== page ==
New reports are suggesting that Facebook is now banning accounts based on personal interactions and offline behavior. Facebook said these were two of the metrics it used when deciding to ban Nation of Islam leader Louis Farrakhan, Infowars host Alex Jones, Infowars editor-at-large Paul Joseph Watson, independent journalist Laura Loomer, and political commentator Milo Yiannopoulos from its platform.
According to The Washington Post, the decision to ban Jones, Loomer, and Yiannopoulos was partially related to their interactions with political commentator Gavin McInnes and his designation by Facebook as a “hate figure.” The Washington Post suggests that Jones hosting McInnes on Infowars, Yiannopoulos praising McInnes, and Loomer appearing with McInnes at a rally all contributed to the bans.
This indicates that people can now be banned from Facebook for simply associating with individuals that Facebook deems to be “hate figures.” Facebook never clearly defines the metrics that make someone a “hate figure” and Facebook can label people “hate figures” whenever it chooses.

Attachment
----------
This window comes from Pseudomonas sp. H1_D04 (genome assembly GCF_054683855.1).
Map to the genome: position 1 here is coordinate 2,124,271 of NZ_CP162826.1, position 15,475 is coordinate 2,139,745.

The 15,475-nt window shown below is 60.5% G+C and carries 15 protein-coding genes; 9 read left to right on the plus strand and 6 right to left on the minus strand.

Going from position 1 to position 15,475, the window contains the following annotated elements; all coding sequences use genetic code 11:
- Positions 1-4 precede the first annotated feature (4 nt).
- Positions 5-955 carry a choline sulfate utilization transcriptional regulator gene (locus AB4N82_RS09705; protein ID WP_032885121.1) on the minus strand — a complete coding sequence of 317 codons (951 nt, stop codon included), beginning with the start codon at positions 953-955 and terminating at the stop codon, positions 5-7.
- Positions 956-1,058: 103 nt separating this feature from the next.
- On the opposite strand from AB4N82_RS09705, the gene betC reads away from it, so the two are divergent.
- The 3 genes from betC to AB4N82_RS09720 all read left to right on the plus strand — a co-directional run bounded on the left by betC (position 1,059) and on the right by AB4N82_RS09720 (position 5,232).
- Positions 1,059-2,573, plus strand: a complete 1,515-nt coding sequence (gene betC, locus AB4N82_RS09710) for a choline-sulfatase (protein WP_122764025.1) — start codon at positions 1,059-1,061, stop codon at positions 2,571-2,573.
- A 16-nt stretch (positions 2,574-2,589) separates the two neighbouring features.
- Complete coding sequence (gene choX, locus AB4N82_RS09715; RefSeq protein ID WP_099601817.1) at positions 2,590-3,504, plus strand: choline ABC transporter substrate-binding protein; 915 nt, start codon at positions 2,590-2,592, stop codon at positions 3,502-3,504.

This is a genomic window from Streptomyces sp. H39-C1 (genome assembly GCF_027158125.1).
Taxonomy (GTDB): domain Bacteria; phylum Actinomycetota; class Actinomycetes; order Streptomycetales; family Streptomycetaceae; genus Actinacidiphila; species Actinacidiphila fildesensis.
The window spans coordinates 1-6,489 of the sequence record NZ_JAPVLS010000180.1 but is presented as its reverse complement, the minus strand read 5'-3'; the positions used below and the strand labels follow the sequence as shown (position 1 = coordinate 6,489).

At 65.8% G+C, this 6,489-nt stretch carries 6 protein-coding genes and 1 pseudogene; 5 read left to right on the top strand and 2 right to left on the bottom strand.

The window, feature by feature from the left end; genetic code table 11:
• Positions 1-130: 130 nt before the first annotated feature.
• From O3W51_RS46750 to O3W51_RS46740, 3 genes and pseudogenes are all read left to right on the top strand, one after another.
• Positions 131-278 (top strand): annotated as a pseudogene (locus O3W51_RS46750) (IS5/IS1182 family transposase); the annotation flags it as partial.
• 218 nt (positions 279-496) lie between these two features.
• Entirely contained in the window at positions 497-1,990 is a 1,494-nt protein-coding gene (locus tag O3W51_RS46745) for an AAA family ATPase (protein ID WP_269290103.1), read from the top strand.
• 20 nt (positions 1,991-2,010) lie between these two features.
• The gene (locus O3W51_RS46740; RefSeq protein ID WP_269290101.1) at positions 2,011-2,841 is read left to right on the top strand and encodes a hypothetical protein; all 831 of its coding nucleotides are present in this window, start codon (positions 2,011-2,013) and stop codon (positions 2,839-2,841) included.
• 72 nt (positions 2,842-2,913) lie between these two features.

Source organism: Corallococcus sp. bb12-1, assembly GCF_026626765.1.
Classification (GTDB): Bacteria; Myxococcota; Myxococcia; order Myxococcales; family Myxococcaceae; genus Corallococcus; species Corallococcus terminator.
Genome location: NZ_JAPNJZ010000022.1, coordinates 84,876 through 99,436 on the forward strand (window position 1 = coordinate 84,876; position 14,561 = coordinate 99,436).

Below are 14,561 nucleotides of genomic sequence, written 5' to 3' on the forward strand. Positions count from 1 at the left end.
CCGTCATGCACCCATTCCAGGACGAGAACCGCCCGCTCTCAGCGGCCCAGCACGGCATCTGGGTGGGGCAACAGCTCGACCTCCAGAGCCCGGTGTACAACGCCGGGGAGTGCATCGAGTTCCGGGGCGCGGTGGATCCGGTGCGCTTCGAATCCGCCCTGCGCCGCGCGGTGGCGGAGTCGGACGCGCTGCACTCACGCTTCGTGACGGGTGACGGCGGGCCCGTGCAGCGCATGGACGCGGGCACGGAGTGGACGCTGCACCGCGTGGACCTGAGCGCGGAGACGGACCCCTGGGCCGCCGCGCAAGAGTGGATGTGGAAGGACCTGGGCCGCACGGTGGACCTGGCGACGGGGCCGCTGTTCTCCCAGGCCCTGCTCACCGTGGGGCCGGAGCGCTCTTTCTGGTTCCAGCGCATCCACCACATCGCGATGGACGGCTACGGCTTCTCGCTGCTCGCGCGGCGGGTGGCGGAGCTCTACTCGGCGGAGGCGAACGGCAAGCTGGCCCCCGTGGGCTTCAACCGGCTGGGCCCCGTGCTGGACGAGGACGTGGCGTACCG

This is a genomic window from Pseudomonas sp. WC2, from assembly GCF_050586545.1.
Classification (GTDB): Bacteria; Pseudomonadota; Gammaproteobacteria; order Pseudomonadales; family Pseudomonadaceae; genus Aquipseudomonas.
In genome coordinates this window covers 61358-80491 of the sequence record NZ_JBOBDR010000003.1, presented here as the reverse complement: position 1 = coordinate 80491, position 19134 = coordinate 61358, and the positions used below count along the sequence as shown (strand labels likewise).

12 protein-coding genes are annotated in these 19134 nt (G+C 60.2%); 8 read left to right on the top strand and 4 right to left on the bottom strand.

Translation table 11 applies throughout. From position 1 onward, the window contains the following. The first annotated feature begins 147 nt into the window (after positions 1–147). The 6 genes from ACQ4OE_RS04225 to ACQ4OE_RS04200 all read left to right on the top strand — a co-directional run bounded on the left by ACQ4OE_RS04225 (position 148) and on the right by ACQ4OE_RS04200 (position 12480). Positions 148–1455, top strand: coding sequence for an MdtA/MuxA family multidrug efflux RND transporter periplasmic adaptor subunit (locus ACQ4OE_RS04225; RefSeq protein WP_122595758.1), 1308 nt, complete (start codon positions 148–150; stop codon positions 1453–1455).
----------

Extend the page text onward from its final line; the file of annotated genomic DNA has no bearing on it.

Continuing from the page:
The Verge also said that:
“The decision took into account the group’s behavior both on and offline.”
The “offline” part of the statement is particularly notable and suggests that offline real-world interactions could now be the grounds for Facebook account termination.
Overall, these reports suggest Facebook has set a worrying new precedent. Traditionally actions on Facebook were used as the sole grounds for account termination. Now it appears that Facebook is widening the scope of what could lead to a ban with a user’s personal interactions and offline actions being used as metrics in the decision.
If you're tired of censorship and dystopian threats against civil liberties, subscribe to Reclaim The Net.